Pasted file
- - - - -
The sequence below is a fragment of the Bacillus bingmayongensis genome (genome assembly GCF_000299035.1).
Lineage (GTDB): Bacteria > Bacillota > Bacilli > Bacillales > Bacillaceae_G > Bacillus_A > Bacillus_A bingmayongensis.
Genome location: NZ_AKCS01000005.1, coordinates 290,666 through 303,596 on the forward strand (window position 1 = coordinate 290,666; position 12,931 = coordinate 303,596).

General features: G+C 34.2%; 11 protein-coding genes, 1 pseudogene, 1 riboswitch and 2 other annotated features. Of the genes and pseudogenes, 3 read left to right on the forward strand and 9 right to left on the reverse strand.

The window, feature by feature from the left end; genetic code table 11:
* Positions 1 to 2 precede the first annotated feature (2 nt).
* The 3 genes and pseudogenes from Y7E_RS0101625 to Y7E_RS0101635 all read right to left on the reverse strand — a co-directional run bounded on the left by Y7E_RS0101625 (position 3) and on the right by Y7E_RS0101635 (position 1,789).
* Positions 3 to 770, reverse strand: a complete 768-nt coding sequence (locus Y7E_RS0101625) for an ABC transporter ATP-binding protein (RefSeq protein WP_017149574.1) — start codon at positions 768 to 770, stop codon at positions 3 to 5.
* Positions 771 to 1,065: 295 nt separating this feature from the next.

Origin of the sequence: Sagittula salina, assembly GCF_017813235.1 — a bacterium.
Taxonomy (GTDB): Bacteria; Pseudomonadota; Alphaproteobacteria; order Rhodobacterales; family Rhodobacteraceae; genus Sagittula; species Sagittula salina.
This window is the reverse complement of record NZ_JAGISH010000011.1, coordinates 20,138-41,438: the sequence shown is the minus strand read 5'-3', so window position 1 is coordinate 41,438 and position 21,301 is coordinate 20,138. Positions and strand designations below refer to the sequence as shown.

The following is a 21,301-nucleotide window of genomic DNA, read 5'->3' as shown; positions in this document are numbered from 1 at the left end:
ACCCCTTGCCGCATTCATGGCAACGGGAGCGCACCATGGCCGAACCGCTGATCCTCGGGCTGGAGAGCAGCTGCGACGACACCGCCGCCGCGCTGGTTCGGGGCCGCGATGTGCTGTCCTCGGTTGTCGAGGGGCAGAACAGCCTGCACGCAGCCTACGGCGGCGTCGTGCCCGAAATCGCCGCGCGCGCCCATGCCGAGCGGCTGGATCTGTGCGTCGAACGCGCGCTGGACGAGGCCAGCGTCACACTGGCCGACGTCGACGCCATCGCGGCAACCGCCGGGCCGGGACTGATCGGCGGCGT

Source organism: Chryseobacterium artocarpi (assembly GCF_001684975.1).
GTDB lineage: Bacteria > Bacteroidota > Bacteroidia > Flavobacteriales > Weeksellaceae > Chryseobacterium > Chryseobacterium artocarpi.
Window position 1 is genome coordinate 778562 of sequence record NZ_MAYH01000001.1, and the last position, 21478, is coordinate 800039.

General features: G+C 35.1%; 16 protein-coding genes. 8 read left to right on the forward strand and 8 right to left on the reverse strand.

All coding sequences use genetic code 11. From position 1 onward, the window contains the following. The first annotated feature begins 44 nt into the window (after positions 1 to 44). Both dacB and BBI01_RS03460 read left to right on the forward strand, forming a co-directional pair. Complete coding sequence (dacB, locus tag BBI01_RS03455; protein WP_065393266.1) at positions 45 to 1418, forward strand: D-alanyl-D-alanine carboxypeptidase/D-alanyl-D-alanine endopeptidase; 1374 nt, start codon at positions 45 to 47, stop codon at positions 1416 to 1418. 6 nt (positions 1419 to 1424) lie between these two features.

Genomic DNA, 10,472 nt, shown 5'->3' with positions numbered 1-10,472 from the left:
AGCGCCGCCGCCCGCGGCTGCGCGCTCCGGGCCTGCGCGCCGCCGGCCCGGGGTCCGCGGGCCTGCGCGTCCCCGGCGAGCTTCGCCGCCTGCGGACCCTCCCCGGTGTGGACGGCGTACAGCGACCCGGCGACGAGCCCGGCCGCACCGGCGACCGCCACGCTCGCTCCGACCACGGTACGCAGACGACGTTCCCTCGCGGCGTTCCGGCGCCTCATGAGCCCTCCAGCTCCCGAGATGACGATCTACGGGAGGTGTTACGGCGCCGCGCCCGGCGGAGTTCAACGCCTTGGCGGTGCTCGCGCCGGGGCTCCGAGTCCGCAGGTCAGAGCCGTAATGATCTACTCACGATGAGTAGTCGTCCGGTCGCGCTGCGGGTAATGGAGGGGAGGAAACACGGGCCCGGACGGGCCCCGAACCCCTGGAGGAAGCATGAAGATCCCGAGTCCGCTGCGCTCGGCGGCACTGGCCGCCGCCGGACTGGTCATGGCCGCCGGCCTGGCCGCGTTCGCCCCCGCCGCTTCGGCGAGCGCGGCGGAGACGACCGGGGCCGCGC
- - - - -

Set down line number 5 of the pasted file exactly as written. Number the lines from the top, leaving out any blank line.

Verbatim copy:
The window, feature by feature from the left end; genetic code table 11: